Lopez has been accused of exploiting an unfortunate person’s suffering for personal gain, and while The Soloist stands to be lucrative for him, you can’t read the book and impute malign motives to him. Lopez simply doesn’t come across as a calculating person, and a note in the front of the book indicates that a portion of royalties and other profits from the book are being set aside for Nathaniel’s benefit.

That’s quite an achievement from something that began as a way to meet a deadline, and I’m sure this story, which already has had positive effects, has more good to do in the years to come.

(The Soloist: A Lost Dream, an Unlikely Friendship, and the Redemptive Power of Music, is published by G.P. Putnam’s Sons, and is a brisk-reading 275 pages. The book jacket price is $25.95.

Respecting Puccini

The New York Times‘ Arts and Leisure section had an interesting piece on Puccini yesterday, bringing all of us up to date on a current scandal involving this composer, whose 150th birthday is being observed this year. Apparently, he might have had another love child than the boy he fathered with Elvira, the married woman who later became his wife.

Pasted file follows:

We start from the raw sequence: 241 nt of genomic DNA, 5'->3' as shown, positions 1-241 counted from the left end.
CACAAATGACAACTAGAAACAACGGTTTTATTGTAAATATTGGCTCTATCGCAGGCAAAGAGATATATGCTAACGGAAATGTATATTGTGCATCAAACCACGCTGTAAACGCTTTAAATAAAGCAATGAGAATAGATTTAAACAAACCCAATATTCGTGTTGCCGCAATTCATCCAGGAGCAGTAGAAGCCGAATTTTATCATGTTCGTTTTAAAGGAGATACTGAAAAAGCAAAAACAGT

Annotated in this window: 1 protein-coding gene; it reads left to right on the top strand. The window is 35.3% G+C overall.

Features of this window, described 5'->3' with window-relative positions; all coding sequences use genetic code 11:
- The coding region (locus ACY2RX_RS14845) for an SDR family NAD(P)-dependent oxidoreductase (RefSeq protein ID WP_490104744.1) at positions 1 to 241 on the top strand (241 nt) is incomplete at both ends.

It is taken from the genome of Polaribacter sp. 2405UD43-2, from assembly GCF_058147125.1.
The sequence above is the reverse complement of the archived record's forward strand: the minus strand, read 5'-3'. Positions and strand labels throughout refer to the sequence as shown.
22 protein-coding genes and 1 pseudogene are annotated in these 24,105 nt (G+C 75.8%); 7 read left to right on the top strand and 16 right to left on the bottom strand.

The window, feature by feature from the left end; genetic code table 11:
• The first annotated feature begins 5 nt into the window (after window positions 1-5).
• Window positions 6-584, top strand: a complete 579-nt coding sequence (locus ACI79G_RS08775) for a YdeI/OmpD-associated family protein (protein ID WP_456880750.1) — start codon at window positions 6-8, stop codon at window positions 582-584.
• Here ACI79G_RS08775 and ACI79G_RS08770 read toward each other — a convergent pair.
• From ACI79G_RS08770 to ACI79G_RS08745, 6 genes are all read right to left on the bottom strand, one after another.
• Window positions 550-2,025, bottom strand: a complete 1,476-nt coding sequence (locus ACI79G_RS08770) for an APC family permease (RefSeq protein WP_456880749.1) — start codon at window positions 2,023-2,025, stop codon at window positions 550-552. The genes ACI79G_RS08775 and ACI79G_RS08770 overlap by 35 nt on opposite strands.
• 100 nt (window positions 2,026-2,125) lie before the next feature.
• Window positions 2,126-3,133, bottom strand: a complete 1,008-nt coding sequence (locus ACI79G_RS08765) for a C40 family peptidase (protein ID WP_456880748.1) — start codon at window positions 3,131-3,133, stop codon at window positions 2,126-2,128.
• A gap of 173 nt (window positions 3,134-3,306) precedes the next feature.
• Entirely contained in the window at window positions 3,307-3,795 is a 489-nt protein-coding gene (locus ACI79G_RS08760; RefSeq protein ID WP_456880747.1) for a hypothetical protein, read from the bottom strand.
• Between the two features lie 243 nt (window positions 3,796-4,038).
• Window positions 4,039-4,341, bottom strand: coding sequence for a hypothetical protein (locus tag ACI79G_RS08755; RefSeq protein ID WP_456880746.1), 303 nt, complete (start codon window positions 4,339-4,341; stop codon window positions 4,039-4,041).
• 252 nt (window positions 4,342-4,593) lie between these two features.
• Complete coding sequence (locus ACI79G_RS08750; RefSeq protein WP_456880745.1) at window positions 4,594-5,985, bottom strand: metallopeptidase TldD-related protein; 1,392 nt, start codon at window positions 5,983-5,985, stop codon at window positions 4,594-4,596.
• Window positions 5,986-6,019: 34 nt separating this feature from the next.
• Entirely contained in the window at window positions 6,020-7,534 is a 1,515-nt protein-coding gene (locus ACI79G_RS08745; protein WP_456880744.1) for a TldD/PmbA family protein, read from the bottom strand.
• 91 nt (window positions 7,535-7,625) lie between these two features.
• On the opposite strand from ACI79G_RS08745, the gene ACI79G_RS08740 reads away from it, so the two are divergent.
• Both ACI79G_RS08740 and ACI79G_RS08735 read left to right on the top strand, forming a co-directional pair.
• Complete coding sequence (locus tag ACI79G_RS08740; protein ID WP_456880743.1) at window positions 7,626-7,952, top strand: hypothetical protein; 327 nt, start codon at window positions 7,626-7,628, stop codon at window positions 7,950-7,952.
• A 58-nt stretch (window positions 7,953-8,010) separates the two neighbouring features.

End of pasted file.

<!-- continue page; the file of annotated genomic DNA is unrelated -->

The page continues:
The piece says this issue will be explored in a new movie about the composer, and I’m sure it will make diverting viewing. But Anthony Tommasini also points out something scholars have noted for many decades: That Puccini was a far more sophisticated composer than he gets credit for, though doubtless that credit gets withheld partly because of his popularity. Puccini had been a wildly successful composer since La Boheme premiered in 1896, and he died in late 1924 with an estate worth about $250 million in today’s dollars, according to Tommasini.

Julian Budden’s 2002 study of Puccini for Oxford’s Master Musicians series, which offers a good deal of musical analysis of each of the composer’s operas, also points out that he was beloved by the musical community of his time. “No composer received more affectionate posthumous tributes than he,” Budden wrote. “Affable, well-mannered, gifted with a broad sense of fun (reflected in his doggerel verses and Tuscan love of word-play), he rarely failed to charm all who met him.”

(Here’s a recording of his voice, made in 1907 when he was in New York; it can be found on the Puccini Institute site.)

There are a couple moments that stand out for me as evidence in particular of Puccini’s great skill; I concur with Tommasini about the Ping, Pang and Pong trio in Turandot, but one that really grabbed me once I actually heard what was going on was the finale of Act I of Tosca, the so-called Te Deum scene featuring the evil Baron Scarpia in one of the great bass-baritone set pieces in opera.

After the beginning of the scene — Tre sbirri, una carozza — Puccini combines ringing of church bells, a congregation saying Mass, the Scarpia’s machinations (Va, Tosca!), cannon fire, and then a chorus singing the Te Deum, all over a back-and-forth motion in the orchestra that slowly grows to a titanic conclusion.

Listening to it one day, it suddenly dawned on me that the climax of this act was nothing more or less than a unison sung line, supported only by horns and trombones. And yet it sounds gigantic.